Spotlight on Games—Kindness Rocks!
As early childhood educators, we often have stories to tell about our own children as we play and learn with them at home. Here is a story from Julia Luckenbill about her family’s experiences with a rock hiding and finding activity.
My preschooler and I are hard at work hiding and hunting for rocks. This popular game involves finding the perfect rock, decorating it with words or images (or both), and then hiding it very obviously in a park, in a parking lot, or near a public place (like a hospital or school) to bring joy to the finder. Finding hidden rocks is exciting; if we are lucky, someone posts a clue about where rocks are hidden, and we rush over, hoping to add one to our collection.
All this fuss for painted rocks?
To my daughter, they are treasures—ones she can help create. And through playing games like hiding rocks, she learns a great deal:
She’s learning to focus and to notice details. She is using her executive function skills as she hunts for rocks on the playground and in the trees.
She's using her large muscles to climb around, balance, and reach for the treasures.
She is learning to read as she deciphers the words on the rocks she finds.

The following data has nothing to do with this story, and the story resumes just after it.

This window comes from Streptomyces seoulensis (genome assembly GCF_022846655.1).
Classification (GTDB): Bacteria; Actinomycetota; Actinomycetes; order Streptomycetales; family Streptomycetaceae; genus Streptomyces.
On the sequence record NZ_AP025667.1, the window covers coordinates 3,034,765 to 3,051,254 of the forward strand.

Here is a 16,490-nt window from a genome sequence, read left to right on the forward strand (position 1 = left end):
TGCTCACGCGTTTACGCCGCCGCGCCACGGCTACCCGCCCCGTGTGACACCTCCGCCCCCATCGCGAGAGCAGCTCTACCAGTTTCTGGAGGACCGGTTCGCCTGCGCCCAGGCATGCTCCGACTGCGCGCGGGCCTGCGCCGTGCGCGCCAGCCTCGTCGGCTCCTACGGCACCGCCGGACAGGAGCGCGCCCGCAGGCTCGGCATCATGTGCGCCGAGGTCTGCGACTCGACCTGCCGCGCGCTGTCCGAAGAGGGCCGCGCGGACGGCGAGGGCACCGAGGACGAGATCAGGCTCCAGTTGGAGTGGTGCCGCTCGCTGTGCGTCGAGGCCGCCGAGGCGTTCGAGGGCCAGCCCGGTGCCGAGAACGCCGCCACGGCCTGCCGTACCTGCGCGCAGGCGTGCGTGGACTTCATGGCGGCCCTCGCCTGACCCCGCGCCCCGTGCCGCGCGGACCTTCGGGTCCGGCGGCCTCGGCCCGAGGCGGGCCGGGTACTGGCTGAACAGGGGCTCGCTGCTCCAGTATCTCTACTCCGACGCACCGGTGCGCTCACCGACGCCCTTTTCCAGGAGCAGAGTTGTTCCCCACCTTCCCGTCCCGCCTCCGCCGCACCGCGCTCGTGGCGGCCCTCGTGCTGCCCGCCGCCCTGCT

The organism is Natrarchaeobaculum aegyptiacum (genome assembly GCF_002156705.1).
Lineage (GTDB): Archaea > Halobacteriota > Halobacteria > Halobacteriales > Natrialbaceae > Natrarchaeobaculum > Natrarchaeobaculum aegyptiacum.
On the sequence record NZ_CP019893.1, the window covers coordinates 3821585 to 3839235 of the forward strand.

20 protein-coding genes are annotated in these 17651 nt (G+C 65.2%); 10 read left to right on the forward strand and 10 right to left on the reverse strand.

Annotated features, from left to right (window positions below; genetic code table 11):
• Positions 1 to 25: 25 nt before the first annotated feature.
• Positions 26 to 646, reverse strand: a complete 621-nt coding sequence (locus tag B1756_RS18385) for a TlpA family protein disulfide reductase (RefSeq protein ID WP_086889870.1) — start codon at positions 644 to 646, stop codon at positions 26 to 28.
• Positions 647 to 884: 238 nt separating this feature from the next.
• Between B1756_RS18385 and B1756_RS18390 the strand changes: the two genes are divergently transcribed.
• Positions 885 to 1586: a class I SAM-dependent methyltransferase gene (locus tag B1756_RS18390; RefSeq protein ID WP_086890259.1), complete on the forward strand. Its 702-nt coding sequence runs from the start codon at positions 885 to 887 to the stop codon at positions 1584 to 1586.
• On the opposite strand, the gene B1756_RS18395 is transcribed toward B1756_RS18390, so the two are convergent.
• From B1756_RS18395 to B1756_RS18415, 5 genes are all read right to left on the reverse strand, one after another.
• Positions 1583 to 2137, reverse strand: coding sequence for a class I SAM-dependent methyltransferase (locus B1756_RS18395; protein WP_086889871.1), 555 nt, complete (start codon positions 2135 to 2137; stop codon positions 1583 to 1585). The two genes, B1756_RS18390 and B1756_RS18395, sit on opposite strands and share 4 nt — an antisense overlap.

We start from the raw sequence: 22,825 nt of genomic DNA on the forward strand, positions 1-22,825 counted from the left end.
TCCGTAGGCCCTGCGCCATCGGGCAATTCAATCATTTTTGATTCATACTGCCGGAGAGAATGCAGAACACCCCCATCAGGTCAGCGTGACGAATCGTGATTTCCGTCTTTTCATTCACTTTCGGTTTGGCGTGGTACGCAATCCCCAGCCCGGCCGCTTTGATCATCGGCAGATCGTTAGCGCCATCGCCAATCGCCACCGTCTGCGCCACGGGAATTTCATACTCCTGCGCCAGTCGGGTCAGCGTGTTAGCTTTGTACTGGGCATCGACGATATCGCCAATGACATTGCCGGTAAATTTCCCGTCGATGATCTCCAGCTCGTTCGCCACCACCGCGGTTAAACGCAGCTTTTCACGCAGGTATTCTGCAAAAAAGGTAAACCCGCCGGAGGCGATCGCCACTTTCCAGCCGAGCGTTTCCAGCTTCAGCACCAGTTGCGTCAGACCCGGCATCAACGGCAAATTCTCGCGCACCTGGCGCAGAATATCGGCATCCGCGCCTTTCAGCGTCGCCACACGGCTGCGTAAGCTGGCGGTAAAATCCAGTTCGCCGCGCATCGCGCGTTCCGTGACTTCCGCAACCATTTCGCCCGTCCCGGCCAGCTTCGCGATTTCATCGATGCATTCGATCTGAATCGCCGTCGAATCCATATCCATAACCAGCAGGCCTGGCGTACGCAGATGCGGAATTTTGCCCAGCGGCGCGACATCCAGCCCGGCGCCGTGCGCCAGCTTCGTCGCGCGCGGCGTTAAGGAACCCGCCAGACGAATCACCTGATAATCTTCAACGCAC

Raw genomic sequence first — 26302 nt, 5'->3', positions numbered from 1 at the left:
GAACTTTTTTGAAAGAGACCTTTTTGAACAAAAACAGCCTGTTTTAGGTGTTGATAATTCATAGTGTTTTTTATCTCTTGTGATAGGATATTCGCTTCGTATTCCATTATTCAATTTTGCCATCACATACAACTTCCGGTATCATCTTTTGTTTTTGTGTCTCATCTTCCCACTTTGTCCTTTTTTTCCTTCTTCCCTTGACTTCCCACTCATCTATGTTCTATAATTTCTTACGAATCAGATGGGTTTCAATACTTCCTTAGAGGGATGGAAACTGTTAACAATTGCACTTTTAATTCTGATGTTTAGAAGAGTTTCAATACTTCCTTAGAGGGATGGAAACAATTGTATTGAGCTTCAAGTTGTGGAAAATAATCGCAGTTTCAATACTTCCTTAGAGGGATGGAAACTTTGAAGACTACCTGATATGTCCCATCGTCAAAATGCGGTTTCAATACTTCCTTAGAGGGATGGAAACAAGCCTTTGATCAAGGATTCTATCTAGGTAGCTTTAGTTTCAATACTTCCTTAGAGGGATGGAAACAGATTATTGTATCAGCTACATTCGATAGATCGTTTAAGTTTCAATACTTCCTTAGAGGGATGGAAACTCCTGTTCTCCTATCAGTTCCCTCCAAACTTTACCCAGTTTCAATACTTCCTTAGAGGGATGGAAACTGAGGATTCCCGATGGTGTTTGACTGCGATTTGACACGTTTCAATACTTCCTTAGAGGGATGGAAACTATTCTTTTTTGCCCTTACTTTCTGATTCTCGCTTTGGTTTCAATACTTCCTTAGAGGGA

It's sometimes disappointing when there are no rocks to be found, and learning to cope with this feeling is an important skill for her to practice.
She's learning to play fairly and take turns—to either leave some rocks for other kids or to replace them with rocks of her own so that the next child finds some too.
The rocks she takes home become characters in her stories, and she expands her language skills as she makes up plot lines for them.
She uses early math as she sorts and groups the rocks in piles.
When she makes rocks for hiding, she is learning to draw symbols using her fine motor skills; refining her grip on the pen or brush.
She's also learning hand-eye coordination—it's hard to draw on a curved surface.
As she decides which rocks to hide, she is regulating her emotions, being generous, and resisting the impulse to keep them all.
- She's also planning as she decides where to hide them, and thinking about others' perspectives as she reflects on where to hide them—not too easy, not too hard.
Every once in a while, we get lucky and meet another child playing rock hiding at the same time. The two children run together, showing each other their hiding places, helping each other find the hidden treasure, feeling gleeful at the shared goal. Each child leaves with a pile of colorful new rocks to add to their collections or re-hide.
Child's play? Perhaps. But with each rock my daughter collects, she is building skills for life.
This information has been adapted from The Kindness Rocks Project, which encourages people to leave rocks painted with inspiring messages along the path of life.
Julia Luckenbill, MA, has a master’s in education with an emphasis in child life in hospitals. She is the program coordinator for the infant and toddler components of the NAEYC-accredited Early Childhood Laboratory School at the UC Davis Center for Child and Family Studies, a program that includes medically fragile children. Julia has directed preschool programs in California and presents on child development topics for parents, teachers, and students. firstname.lastname@example.org